Control of malignant pain and related symptoms is paramount to clinical success in caring for cancer patients. To achieve the best quality of life for patients and families, oncologists and palliative care clinicians must work together to understand problems related to psychologic, social, and spiritual pain. Pain is the primary problem targeted for control using the World Health Organization's (WHO) analgesic ladder. This article focuses on increased knowledge of analgesic action that may enable expansion of the WHO analgesic ladder to fulfill the broader objectives of palliative medicine. We discuss clinical experience with several classes of drugs that are currently used to treat cancer pain: 1) nonsteroidal anti-inflammatory drugs, with emphasis on cyclooxygenase-2 inhibitors; 2) opioid analgesics, with specific emphasis on methadone and its newly recognized value in cancer pain; 3) ketamine, an antagonist at N-methyl-d-aspartate receptors; and 4) bisphosphonates, used for pain resulting from bone metastases. New concepts that compare molecular actions of morphine at excitatory opioid receptors, and methadone at nonopioid receptor systems, are presented to underscore the importance of balancing central nervous system excitatory (anti-analgesic) versus inhibitory (analgesic) influences.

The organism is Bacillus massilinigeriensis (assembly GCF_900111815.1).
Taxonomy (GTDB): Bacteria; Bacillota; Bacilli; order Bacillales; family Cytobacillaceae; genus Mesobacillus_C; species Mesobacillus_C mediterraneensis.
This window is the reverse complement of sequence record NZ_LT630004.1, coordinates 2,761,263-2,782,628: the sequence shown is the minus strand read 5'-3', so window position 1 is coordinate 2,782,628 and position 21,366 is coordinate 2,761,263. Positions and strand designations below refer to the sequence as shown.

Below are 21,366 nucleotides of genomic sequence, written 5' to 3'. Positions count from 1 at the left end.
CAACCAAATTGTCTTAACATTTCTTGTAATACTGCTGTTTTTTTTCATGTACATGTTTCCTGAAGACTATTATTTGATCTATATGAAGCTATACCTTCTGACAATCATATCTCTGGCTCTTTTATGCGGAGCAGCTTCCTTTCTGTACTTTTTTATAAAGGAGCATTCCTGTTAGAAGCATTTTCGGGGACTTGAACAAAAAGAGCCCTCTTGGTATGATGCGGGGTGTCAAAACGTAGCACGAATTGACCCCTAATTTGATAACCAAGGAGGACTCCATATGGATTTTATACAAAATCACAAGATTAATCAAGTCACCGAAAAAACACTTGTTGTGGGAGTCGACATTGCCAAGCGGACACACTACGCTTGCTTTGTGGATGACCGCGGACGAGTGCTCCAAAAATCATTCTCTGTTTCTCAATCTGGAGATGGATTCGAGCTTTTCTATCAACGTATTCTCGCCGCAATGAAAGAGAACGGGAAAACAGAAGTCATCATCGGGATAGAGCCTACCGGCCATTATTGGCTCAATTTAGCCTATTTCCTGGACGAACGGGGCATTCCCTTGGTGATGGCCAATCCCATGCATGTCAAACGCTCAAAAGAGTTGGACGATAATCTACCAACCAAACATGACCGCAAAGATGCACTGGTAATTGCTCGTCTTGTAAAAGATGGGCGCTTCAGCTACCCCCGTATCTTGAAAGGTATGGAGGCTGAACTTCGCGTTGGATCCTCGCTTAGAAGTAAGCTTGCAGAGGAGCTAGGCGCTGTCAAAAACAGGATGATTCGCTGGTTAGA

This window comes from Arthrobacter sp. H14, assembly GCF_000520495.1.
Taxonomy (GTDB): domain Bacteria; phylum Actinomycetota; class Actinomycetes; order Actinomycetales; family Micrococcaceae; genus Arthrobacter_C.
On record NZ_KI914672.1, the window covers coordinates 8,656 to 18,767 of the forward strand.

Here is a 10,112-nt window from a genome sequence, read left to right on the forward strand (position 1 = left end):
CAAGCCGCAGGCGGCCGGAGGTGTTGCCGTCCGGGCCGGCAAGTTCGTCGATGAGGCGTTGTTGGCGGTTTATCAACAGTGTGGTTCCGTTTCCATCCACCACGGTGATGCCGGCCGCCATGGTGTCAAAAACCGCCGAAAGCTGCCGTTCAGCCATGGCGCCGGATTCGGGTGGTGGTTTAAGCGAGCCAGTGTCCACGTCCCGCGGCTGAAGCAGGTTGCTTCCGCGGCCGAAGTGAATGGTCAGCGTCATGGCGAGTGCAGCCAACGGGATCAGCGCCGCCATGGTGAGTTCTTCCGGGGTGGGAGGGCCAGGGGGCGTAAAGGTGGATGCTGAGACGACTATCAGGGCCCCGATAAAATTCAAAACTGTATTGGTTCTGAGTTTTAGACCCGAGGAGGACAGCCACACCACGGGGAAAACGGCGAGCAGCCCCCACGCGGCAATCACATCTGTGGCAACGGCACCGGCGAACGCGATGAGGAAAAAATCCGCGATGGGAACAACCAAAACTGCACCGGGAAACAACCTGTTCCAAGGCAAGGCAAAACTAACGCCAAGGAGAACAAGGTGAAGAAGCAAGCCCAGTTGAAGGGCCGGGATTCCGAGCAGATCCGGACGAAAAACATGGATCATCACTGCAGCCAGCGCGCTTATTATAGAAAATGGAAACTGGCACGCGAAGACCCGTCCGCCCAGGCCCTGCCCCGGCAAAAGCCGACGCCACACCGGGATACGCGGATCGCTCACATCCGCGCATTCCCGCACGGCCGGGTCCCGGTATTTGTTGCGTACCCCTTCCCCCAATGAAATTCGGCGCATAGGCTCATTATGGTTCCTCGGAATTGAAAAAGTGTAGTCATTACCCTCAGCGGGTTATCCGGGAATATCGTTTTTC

Temporal arteritis was first described in the late nineteenth century. Despite considerable progress in understanding the disease, its rarity in the young and in those who are not of Scandinavian ethnicity remains unexplained. Microbiologic agents and immunologic mechanisms have been implicated as causative factors. Although steroids remain the drug of choice, the use of other immunologic therapies has been proposed. This paper reviews the disease's history, probable etiologies, clinical manifestations, and its diagnostic and treatment challenges.